Tuesday, May 31, 2011

Recompiling your Kernel to 3.0.0-RC1 (or any later version) in Linux Mint 11


As part of Linux's 20th birthday, Linus Torvalds has put out the release candidate version 3.0.0 of his kernel.  His changelog can be found here and I congratulate anyone that finishes it, because I did not.  Now, from what I did manage to read it includes many fixes including improved video support and support for the Microsoft Kinect.  If you're interested in installing it in Linux Mint 11, like I was it will probably take a few hours or more (mostly automated) depending on if you have many errors and the level of customization that you choose to do to your system.  When you're done with installing the kernel, it will still leave the old kernel in your boot list in the event that you do not like the kernel or it is unable to boot.  Still with me?  Good!  Open up terminal and follow along:

Part 1 - Get the Kernel
You can check for a new version of the kernel at www.kernel.org.  If there is a newer version than 3.0-rc1 that has the [Full Source] available, this method *should* still work.  If there is a new version, all directions below will have to be adjusted for the new file name and directories created because of it.  Here is how you can get it for the one we're installing now:

cd /tmp

wget http://www.kernel.org/pub/linux/kernel/v3.0/testing/linux-3.0-rc1.tar.bz2

Part 2 - Extract the Kernel

sudo tar -xjvf linux-3.0-rc1.tar.bz2 -C /usr/src

cd /usr/src/linux-3.0-rc1

Part 3 - Install Files Necessary to Compile Kernel
I *think* these are the correct files, I'll have to come back and do a revision if I got them wrong because my Dropbox text that I was typing up messed up and reverted to the wrong version that left out this part and I had to check my terminal history for what was installed during this step.

sudo apt-get install gtk+2.0-dev  libglade2-dev libglib2.0-dev

Part 4 - Configure the Kernel
This is going to be the part where I can't really help you, you'll have to know about your system if you plan to change anything about your system.  You'll have a long list of options that you can turn off [N], have loaded automatically into the kernel [Y], or loaded as modules [M] (which you have to load for your system to be able to use every time).  The options are not that scary, but you may not understand a lot of them.  If you are not sure then just leave them alone and move past that option or google them and see if they are related to your system.  There is plenty of documentation of each option that I can't cover completely.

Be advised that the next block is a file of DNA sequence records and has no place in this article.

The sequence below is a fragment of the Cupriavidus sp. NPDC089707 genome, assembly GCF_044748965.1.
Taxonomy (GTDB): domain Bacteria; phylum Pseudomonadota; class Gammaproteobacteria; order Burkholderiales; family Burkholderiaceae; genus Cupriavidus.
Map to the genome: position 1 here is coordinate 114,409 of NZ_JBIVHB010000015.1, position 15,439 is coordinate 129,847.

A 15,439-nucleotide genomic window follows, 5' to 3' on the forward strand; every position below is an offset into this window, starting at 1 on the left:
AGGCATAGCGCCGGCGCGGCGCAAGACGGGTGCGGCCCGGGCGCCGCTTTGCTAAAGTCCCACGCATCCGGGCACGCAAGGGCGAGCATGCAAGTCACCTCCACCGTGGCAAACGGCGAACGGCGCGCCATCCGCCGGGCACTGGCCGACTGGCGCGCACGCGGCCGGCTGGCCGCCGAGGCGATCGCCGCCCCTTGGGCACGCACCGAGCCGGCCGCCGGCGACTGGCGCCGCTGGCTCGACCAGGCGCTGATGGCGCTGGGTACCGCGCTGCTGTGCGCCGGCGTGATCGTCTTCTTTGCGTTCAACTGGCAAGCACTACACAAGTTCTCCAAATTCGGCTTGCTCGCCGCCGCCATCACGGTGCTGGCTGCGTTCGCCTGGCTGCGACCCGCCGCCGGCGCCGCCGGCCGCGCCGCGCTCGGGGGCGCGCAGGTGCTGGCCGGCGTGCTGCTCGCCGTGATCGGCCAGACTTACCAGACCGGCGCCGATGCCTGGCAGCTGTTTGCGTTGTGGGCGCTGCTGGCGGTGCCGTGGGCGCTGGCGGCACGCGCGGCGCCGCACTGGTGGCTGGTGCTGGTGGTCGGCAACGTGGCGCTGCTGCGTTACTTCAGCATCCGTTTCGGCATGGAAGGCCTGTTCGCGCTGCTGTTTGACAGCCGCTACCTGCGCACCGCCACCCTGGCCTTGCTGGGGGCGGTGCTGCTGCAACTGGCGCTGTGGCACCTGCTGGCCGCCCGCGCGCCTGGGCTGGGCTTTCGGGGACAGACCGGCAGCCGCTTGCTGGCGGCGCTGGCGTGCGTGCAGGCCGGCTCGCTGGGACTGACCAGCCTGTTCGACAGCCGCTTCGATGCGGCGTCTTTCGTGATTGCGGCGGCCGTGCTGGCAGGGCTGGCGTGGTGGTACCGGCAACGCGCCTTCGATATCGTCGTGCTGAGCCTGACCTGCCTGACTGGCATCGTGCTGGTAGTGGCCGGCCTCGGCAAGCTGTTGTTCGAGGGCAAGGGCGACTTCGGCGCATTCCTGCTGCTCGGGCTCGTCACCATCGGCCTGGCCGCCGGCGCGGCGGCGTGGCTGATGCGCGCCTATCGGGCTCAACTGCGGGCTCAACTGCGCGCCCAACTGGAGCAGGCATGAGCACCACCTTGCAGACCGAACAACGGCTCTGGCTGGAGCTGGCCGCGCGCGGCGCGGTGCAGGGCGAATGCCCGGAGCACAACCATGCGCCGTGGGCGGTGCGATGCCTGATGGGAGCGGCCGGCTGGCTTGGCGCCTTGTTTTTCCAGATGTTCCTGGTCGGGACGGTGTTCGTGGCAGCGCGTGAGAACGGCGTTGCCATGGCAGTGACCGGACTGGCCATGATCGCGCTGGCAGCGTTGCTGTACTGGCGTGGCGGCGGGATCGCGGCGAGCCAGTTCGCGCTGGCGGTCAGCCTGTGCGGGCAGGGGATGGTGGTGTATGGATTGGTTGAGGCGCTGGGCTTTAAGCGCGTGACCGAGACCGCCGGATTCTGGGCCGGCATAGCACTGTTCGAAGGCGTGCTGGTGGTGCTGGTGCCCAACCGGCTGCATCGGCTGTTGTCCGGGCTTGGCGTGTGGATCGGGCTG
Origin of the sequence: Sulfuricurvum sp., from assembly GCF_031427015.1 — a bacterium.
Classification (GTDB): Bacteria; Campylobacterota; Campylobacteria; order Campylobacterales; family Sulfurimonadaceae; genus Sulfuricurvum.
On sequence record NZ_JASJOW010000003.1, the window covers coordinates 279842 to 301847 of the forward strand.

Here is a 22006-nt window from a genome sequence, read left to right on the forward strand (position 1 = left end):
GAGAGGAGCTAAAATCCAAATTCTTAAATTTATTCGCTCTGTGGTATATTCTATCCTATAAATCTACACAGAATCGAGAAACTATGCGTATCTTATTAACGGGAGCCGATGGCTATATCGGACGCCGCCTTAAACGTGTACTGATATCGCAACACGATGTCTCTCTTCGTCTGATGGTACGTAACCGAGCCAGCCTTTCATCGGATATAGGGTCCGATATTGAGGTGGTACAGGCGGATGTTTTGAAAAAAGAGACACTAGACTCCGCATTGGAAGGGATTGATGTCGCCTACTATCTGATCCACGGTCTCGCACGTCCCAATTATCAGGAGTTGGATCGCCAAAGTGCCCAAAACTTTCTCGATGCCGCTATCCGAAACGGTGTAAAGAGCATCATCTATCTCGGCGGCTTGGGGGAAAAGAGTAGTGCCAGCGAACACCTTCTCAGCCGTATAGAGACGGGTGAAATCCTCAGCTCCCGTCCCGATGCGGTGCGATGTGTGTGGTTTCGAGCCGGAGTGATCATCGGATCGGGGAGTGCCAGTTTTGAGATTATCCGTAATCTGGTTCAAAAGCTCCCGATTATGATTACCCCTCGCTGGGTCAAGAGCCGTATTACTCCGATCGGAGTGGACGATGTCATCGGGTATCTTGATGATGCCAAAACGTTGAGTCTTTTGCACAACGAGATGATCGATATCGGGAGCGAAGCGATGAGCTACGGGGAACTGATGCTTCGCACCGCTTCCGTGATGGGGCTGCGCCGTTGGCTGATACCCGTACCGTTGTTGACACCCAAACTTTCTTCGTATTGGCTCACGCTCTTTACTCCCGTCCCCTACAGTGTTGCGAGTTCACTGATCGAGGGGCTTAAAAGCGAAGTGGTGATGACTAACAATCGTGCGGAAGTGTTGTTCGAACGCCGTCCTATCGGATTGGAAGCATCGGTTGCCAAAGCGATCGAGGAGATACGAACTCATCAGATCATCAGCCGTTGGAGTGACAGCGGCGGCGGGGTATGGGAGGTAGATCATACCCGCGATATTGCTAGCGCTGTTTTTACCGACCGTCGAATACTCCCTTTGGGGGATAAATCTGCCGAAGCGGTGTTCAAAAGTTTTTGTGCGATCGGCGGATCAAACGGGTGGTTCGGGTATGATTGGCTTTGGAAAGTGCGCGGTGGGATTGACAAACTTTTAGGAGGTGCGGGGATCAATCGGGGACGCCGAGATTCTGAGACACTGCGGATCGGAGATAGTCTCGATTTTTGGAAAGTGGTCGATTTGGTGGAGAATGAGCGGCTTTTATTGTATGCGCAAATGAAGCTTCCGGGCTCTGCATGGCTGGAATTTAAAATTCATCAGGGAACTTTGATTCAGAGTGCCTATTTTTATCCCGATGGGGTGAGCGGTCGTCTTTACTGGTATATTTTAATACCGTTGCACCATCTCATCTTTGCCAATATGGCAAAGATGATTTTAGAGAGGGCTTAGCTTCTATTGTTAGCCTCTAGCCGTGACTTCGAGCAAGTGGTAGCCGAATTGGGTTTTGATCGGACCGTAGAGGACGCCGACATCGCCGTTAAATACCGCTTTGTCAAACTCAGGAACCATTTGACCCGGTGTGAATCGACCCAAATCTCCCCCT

sudo make gconfig

Part 5a - Compile the Kernel
This part is going to take a long time to do, probably a couple of hours if you have a relatively quick system.  It's going to be completely automated so once you've started you can go do something else.  I chose to turn my screensaver off so I could periodically glance over and see if it was done from far away.  If you're lucky, you won't get any errors.  If you don't get any errors, go to part 6.  If you do get errors, go to Part 5b.

sudo make

My error message was "error: WARNING: modpost: Found 4 section mismatch(es)."  Yours may have a different amount of sections listed though.  If you get this message just go to Part 5b.

Part 5b - Compiling the Kernel with Errors
Again, this is going to take a couple of hours, but once it finished I didn't have any errors.  I am also not sure how it changes the settings or if you could just start by running it from here.  Regardless I had to run it this way to be able to compile my Kernel.


You shouldn't have any errors now and it should allow us to install the kernel modules.

Part 6 - Installing the Kernel Modules
This part shouldn't take anywhere near as long as compiling the kernel did, but will still probably take a few minutes, possibly upwards of 10.

sudo make modules_install

Part 7 - Installing the Kernel
Again, this part will be quicker.  Expect it to take no longer than a couple of minutes.

sudo make install

Part 8 - Making an initrd Image of the New Kernel
For our system to be able to boot into the new kernel, we need to make an image of the kernel that we just made for our system to use.

cd /boot

sudo mkinitramfs -o initrd.img-3.0.0-rc1 3.0.0-rc1

Part 9 - Update GRUB with the New Kernel Image
We need to tell GRUB that we just finished making the new kernel and that it is in the directory and to add it to the boot screen.

sudo update-grub

Part 10 - Reboot and Bugs
To get into the new kernel all you have to do is reboot and select it from the screen.  If it takes a while to load and you see the Linux Mint GRUB screen or a black screen for a while, just be patient it means that a service is failing to load properly.  For me it was nouveau and after a short time (30 seconds or so), the operating system booted up.

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